Saturday, August 22, 2009

Lunar Electric Rover.

    Next Generation Rover For Lunar Exploration Driving New Tech Here On Earth

    In the year 2020, NASA will be back on the moon. This time NASA will explore thousands of miles of the moon’s surface with individual missions lasting six months or longer. Just as we did during the Apollo program, NASA will be developing new concepts and technologies – concepts and technologies that will also benefit life on Earth.

    Desert RATS test

    During the 2008 Desert RATS tests at Black Point Lava Flow in Arizona, engineers, geologists and astronauts came together to test NASA's new NASA's Lunar Electric Rover. Image Credit: Regan Geeseman

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    One concept that is in NASA’s current plans is a Lunar Electric Rover. This small pressurized rover is about the size of a pickup truck (with 12 wheels) and can house two astronauts for up to 14 days with sleeping and sanitary facilities. It is designed to require little or no maintenance, be able to travel thousands of miles climbing over rocks and up 40 degree slopes during its ten year life exploring the harsh surface of the moon. The rover frame was developed in conjunction with an off-road race truck team and was field tested in the desert Southwest with 140 km of driving on rough lava.

    The view from cockpit and the ability to "kneel" make it easy for astronauts to get close to objects they want to examine without having to leave the cabin. Its wheels can move sideways in a "crabbing" motion, one of many features that make it skilled at scrambling over rough terrain. The crab style steering allows the vehicle to turn on a dime with a zero turning radius and drive in any combination of forward and sideways.

    Astronauts can work in shirtsleeves in the safety of the rover's cabin, and when they need to, or want to for exploration missions, they can quickly enter and exit their spacesuits through suitports. These suitports on the rover's aft bulkhead keep the astronauts' suits outside, allowing a spacewalk to start in ten minutes and keeping moon dust out of the cabin. By removing the cabin, the chassis can be used to carry payloads or allows astronauts to drive it in spacesuits. This capability also affords reusability and redundancy for long term, robust operations.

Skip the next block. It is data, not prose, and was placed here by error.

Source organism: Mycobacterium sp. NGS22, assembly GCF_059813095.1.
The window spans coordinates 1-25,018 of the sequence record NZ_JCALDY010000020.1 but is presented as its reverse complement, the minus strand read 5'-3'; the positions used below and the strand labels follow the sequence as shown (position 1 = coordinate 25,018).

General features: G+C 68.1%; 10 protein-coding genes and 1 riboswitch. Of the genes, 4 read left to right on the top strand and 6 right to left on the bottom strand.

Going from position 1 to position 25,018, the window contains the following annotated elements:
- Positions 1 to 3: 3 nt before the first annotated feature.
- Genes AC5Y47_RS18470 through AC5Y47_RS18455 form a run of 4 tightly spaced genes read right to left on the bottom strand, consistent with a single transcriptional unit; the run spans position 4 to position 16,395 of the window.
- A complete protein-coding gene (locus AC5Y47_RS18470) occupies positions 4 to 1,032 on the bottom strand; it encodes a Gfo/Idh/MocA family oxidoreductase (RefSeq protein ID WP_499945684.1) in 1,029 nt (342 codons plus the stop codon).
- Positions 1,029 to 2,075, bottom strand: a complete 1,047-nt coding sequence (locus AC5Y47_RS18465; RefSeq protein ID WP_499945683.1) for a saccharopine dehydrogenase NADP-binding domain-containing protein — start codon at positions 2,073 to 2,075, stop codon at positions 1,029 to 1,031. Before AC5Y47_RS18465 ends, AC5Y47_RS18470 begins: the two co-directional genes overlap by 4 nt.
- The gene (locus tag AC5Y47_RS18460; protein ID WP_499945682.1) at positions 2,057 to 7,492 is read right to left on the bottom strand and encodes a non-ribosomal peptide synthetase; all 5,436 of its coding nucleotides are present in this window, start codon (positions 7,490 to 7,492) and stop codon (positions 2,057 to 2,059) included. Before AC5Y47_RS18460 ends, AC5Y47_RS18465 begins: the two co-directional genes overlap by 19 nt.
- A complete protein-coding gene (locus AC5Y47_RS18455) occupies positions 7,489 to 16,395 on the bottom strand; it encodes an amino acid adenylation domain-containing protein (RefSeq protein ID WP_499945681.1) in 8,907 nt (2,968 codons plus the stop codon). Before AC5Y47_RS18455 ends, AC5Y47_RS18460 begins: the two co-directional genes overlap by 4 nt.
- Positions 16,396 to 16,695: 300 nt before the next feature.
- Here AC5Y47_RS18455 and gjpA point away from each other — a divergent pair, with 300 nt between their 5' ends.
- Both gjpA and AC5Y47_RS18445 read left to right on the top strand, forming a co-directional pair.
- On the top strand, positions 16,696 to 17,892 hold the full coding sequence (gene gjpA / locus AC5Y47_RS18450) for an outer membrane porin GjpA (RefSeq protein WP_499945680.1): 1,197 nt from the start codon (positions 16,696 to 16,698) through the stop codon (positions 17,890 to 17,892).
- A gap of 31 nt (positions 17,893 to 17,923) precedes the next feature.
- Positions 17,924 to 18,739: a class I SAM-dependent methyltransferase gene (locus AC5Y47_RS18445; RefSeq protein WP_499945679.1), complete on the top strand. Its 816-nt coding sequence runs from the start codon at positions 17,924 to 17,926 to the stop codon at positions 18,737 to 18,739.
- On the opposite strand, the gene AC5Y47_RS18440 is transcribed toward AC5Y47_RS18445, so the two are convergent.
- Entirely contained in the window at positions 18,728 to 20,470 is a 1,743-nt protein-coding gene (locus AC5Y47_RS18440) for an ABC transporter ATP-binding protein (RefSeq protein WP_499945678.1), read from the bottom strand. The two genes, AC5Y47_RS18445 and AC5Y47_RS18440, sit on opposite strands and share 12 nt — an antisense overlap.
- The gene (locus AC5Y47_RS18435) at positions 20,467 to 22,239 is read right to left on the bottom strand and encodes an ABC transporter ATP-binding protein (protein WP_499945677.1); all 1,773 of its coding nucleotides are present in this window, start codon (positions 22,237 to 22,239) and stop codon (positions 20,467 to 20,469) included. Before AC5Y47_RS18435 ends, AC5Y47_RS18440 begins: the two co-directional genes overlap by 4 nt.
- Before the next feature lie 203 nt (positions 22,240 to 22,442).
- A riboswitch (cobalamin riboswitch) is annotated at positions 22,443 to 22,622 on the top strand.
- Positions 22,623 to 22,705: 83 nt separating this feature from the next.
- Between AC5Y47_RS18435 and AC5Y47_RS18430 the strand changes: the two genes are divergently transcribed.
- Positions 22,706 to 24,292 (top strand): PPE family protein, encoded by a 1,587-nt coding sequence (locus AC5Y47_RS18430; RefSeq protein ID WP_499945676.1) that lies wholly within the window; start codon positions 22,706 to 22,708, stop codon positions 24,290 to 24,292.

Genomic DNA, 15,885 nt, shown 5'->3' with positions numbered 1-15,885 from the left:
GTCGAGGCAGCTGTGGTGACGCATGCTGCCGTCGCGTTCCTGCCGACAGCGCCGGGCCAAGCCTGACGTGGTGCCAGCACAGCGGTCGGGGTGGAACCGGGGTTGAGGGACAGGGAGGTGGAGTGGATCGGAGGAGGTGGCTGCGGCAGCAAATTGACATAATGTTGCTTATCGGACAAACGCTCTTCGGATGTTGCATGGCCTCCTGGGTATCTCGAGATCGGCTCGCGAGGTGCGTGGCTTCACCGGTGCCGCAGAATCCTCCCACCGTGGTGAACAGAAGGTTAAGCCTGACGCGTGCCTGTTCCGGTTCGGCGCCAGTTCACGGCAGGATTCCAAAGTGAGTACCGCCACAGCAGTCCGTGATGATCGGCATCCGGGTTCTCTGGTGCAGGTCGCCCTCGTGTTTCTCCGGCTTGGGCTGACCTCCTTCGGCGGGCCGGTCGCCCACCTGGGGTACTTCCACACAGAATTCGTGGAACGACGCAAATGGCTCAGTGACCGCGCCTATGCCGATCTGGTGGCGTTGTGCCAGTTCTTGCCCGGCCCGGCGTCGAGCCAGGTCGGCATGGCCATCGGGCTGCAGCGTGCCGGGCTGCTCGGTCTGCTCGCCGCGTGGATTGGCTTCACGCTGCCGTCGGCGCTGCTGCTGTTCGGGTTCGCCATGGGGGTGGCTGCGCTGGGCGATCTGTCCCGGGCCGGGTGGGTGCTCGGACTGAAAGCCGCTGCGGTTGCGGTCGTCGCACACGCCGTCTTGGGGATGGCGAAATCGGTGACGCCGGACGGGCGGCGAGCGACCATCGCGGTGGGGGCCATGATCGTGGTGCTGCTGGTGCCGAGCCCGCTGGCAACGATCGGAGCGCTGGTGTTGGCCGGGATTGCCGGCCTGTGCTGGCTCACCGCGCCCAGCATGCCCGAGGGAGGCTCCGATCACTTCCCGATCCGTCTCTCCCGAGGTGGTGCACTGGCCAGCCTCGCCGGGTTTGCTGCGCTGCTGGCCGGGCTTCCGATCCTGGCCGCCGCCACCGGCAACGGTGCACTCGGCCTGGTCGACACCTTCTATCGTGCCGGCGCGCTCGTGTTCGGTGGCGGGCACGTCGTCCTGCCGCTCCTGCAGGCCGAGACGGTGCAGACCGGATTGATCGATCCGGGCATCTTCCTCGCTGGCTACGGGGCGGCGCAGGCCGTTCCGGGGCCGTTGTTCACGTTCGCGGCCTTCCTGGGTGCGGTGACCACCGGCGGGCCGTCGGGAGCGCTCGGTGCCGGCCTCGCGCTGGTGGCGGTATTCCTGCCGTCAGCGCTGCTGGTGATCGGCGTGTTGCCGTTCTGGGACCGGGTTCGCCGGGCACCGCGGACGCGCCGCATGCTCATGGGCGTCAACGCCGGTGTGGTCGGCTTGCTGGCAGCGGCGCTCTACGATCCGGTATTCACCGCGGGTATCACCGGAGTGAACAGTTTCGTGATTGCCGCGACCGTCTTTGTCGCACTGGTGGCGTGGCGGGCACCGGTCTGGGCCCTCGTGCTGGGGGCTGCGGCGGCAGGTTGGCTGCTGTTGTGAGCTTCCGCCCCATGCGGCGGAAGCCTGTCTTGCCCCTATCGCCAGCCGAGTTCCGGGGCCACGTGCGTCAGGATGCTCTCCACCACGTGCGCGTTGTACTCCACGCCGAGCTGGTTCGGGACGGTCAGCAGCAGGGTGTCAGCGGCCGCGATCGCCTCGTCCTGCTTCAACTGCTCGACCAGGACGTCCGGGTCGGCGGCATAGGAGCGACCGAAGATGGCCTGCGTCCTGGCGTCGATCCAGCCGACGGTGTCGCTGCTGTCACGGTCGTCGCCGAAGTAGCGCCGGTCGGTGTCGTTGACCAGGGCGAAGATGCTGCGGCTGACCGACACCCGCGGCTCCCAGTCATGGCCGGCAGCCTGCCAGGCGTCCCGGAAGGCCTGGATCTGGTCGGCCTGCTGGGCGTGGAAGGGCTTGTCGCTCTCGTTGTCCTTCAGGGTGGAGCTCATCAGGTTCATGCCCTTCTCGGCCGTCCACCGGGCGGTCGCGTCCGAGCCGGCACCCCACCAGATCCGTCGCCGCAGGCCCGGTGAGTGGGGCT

Some of the new technologies to be developed include new batteries, new fuel cells, advanced regenerative brakes, and new tire technologies. These are the same technologies that are required for electric vehicles such as cars, tractors, and heavy equipment that the U.S. needs to reduce its dependency on fossil fuels. The prototype rover is a plug-in electric vehicle with a cutting edge, Lithium-ion battery with a 125 W-hr/Kg specific energy (including cells, packaging and battery management electronics). To meet NASA's requirements, the flight rover will need a 200 W-hr/Kg battery, so a big technology development push is underway. It will need the same reliability, energy storage and recharge capability that will be required for an Earth-based electric sedan that can travel 500 miles before needing to be recharged.

    To begin the development of the Lunar Electric Rover, an initial concept was built and began testing in October 2008. This concept vehicle was invited to participate in the 2009 Presidential Inaugural Parade. This Lunar Electric Rover was built using today’s most advanced technologies. As more advanced electric vehicle technologies are developed, they will be incorporated into the design.

    The development of these more advanced technologies will not be easy, so NASA has its best engineers and scientists working with the U.S. auto and heavy equipment industries, universities, other government agencies and international partners to make the program succeed. Our success will have a great impact on developing highly reliable and efficient electric cars and trucks for Earth. For each advancement NASA makes in the Lunar Electric Rover's capabilities, the world will be one step (and 12 wheels) closer to returning to the moon and one step closer to having highly reliable and efficient electric vehicles on Earth.

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